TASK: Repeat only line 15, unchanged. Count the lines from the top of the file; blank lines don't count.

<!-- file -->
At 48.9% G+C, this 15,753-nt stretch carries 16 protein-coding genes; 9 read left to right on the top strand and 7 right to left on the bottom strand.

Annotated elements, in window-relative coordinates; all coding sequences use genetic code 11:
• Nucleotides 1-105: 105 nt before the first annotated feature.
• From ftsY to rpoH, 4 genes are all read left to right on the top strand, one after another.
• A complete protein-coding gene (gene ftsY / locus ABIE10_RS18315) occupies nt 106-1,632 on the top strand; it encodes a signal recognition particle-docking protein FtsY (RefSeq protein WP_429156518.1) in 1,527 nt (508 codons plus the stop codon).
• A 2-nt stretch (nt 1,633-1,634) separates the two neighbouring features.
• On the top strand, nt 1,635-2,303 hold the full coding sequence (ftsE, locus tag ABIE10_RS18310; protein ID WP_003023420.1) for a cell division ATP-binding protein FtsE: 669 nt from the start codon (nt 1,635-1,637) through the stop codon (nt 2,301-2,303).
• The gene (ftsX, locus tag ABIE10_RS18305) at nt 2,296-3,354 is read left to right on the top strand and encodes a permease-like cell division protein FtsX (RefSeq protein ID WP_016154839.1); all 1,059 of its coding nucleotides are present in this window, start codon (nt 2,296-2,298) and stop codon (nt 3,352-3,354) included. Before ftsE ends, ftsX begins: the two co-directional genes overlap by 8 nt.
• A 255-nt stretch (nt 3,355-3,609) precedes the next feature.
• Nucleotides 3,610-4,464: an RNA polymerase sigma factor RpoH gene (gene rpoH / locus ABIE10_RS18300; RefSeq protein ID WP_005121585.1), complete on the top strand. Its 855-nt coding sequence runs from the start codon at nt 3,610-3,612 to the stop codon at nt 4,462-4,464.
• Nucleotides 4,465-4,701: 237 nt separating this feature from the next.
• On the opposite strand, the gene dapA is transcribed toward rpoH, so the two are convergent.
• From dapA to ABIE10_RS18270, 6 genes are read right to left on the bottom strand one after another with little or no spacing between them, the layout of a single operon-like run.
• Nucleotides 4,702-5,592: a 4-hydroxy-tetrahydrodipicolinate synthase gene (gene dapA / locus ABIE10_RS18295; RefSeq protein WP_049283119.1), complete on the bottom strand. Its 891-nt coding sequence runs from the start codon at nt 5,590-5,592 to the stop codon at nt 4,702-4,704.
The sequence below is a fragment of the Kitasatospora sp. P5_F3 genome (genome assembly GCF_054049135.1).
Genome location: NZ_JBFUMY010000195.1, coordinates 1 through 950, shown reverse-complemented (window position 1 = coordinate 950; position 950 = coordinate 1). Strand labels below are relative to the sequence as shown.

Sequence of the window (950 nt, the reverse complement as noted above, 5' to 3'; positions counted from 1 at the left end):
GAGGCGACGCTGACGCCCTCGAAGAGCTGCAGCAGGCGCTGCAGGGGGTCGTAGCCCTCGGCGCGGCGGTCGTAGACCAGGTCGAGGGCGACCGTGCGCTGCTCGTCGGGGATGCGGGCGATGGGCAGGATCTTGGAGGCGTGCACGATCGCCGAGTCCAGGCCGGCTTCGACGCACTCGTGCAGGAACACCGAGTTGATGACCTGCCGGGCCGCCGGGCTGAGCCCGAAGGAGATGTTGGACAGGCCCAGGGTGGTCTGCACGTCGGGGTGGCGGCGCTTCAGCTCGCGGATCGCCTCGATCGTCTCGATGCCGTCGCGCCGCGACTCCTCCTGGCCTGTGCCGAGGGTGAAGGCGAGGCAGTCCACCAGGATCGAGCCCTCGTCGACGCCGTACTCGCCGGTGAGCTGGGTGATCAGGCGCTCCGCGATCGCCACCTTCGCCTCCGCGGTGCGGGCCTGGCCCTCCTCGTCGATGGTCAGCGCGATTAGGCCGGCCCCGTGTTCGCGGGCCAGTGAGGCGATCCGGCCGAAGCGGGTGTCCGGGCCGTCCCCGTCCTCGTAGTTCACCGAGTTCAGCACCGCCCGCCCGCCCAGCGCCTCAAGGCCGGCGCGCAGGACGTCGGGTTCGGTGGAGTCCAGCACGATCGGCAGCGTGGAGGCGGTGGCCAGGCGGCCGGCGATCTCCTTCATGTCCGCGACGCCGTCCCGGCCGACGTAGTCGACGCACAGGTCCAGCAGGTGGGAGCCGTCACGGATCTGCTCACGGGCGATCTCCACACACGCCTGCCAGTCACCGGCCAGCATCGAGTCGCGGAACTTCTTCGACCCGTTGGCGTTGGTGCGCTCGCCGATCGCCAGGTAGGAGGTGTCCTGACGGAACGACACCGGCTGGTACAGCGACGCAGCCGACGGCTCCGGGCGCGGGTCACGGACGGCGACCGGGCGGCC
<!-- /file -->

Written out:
The sequence below is a fragment of the Kitasatospora sp. P5_F3 genome (genome assembly GCF_054049135.1).